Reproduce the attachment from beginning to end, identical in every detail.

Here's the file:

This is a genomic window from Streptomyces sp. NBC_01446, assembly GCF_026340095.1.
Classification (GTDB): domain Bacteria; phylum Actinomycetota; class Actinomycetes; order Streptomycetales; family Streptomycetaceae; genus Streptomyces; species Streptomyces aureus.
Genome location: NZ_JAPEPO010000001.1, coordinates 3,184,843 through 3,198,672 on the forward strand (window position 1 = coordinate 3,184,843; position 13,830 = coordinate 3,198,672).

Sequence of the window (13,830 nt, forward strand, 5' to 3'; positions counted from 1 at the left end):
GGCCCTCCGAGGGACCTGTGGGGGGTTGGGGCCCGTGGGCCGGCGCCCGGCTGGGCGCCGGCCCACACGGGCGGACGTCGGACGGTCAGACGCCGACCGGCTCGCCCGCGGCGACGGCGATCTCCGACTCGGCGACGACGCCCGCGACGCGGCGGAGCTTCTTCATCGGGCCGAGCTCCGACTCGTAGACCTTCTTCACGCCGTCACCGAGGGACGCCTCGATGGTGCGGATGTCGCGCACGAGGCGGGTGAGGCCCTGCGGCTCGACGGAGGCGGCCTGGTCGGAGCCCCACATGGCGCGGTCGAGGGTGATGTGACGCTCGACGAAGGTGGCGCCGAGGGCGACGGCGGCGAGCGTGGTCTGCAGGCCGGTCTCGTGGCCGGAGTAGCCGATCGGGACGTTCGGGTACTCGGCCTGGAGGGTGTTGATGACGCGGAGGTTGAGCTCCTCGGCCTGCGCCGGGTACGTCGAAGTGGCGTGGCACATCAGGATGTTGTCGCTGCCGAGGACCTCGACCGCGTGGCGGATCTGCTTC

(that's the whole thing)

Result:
This is a genomic window from Streptomyces sp. NBC_01446, assembly GCF_026340095.1.
Classification (GTDB): domain Bacteria; phylum Actinomycetota; class Actinomycetes; order Streptomycetales; family Streptomycetaceae; genus Streptomyces; species Streptomyces aureus.
Genome location: NZ_JAPEPO010000001.1, coordinates 3,184,843 through 3,198,672 on the forward strand (window position 1 = coordinate 3,184,843; position 13,830 = coordinate 3,198,672).

Sequence of the window (13,830 nt, forward strand, 5' to 3'; positions counted from 1 at the left end):
GGCCCTCCGAGGGACCTGTGGGGGGTTGGGGCCCGTGGGCCGGCGCCCGGCTGGGCGCCGGCCCACACGGGCGGACGTCGGACGGTCAGACGCCGACCGGCTCGCCCGCGGCGACGGCGATCTCCGACTCGGCGACGACGCCCGCGACGCGGCGGAGCTTCTTCATCGGGCCGAGCTCCGACTCGTAGACCTTCTTCACGCCGTCACCGAGGGACGCCTCGATGGTGCGGATGTCGCGCACGAGGCGGGTGAGGCCCTGCGGCTCGACGGAGGCGGCCTGGTCGGAGCCCCACATGGCGCGGTCGAGGGTGATGTGACGCTCGACGAAGGTGGCGCCGAGGGCGACGGCGGCGAGCGTGGTCTGCAGGCCGGTCTCGTGGCCGGAGTAGCCGATCGGGACGTTCGGGTACTCGGCCTGGAGGGTGTTGATGACGCGGAGGTTGAGCTCCTCGGCCTGCGCCGGGTACGTCGAAGTGGCGTGGCACATCAGGATGTTGTCGCTGCCGAGGACCTCGACCGCGTGGCGGATCTGCTTC